7 Reasons to Live in Brussels

Covering a total area of 30,528 square kilometres, Brussels is a beautiful and cosmopolitan city at the heart of Belgium and the European Union. It is an extremely popular choice for many expats and those pondering relocation to achieve their tax career goals, so we thought we’d give you 7 interesting reasons as to why you might love living and working in Brussels.


1. Nobody is a Foreigner 

Since it’s effectively the de facto capital of the EU, Brussels has a dynamic and International atmosphere fuelled by expatriates and diplomats from all over the continent. Brussels also houses countless multinational companies and hosts more than 1,000 business conferences on an annual basis which makes living in Brussels extremely attractive to professional expats wanting to work abroad.

Writer Eric-Emmanuel Schmitt once said that in Brussels “nobody is a foreigner because everybody is a foreigner”, this is indeed, very true. The community of expats living in Brussels is currently estimated at approximately 220,000 and only Washington and New York equal the capital.

2. Functional Public Transport 

The modern, well-organised and affordable public transport system in Brussels consists of a metro along with trams and buses, making it easy for anyone to navigate around the city and neighbouring towns and villages. Contactless tickets are available for purchase at ticket offices, newspaper shops and STIB information offices and can be used on bus, metro, tram or a combination.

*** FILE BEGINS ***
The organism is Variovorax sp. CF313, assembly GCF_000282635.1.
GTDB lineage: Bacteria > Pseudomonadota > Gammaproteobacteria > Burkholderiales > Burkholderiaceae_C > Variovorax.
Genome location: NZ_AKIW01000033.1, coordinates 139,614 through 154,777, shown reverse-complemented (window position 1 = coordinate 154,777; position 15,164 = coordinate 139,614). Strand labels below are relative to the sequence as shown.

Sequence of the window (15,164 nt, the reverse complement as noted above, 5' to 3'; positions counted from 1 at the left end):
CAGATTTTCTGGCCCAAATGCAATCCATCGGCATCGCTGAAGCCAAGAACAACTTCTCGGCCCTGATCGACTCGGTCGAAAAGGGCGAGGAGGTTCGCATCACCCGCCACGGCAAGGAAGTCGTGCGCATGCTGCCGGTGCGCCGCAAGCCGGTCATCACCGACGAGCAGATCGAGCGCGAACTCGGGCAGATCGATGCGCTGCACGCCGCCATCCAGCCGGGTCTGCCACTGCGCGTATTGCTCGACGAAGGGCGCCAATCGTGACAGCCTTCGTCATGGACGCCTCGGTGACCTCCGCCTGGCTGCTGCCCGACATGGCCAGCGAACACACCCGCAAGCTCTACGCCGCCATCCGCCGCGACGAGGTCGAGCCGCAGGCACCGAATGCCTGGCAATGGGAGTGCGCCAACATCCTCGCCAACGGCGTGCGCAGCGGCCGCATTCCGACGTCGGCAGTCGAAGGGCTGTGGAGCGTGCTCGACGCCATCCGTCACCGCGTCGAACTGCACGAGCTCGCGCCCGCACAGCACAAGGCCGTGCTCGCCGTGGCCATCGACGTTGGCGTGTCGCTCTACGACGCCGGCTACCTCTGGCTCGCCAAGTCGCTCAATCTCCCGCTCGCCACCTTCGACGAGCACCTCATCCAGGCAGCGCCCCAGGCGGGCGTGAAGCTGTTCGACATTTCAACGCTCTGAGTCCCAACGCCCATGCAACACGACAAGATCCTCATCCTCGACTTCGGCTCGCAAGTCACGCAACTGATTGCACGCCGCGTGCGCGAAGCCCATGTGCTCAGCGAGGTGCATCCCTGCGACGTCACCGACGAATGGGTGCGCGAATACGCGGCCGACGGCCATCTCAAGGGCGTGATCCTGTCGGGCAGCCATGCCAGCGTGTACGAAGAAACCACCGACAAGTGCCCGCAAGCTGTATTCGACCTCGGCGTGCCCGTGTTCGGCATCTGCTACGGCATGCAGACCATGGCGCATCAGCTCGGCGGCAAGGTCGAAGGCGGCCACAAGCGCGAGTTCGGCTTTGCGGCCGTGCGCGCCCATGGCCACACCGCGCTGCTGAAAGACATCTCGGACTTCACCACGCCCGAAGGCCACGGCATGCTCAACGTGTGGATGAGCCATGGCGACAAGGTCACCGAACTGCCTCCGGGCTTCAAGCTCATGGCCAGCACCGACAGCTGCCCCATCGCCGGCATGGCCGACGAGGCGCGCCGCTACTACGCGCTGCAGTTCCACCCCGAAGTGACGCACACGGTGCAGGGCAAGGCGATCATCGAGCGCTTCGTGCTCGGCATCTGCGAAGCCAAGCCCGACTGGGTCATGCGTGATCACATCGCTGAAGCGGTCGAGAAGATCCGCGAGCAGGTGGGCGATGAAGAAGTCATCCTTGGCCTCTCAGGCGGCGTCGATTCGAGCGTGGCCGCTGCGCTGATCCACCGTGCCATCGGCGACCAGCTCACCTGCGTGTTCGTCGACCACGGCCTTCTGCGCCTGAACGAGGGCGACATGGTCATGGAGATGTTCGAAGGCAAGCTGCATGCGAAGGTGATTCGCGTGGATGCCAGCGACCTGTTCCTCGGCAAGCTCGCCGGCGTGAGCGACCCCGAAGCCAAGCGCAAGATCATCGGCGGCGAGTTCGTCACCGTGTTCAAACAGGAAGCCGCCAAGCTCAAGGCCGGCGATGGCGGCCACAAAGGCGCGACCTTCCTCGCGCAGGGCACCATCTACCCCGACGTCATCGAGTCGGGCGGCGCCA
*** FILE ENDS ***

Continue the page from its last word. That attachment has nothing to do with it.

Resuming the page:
3. The Parks, Gardens and Green Spaces 

Brussels is home to numerous parks, gardens and forests which are all beautifully taken care of. In fact, Brussels is regarded as one of the most “green” capitals in Europe with many of the parks containing lakes and ponds, promoting and encouraging a diverse range of wildlife.

During summers, the parks and green spaces are full of coloured blankets with groups of friends and families having a picnic and enjoying the sun. During weekends, many of Brussels parks play host to a wide range of social clubs and international sports.

Some parks continue into a forest like Bois de la Cambre, while other smaller parks are in neighbourhood areas like Leopold Park near the European Commission. Cinquantenaire ParkWoluwe Park and Foret de Soignes are three of the most famous parks and certainly worth visiting!

4. Strategic Location

Situated in the middle of Belgium, Brussels is very strategically located alongside many major European countries and big cities are just a short distance away. They include Belgium’s neighbours, all of which are less than two hours away: The Netherlands, France, Germany and Luxembourg. Due to Belgium being so central, the options for short weekend holidays and family day trips are virtually endless. Paris (265km) is a three-hour journey, Amsterdam (173km) and Luxembourg (187km) approx. two hours each along with London (320km) which is easily accessible by train, car or plane.

5. World-Class Healthcare System

The Belgian healthcare system is one of the best in Europe. Provided you carry out the proper registration then you will be entitled to subsidised healthcare, which includes immediate family. To use the healthcare system then you must have state and/or private health insurance.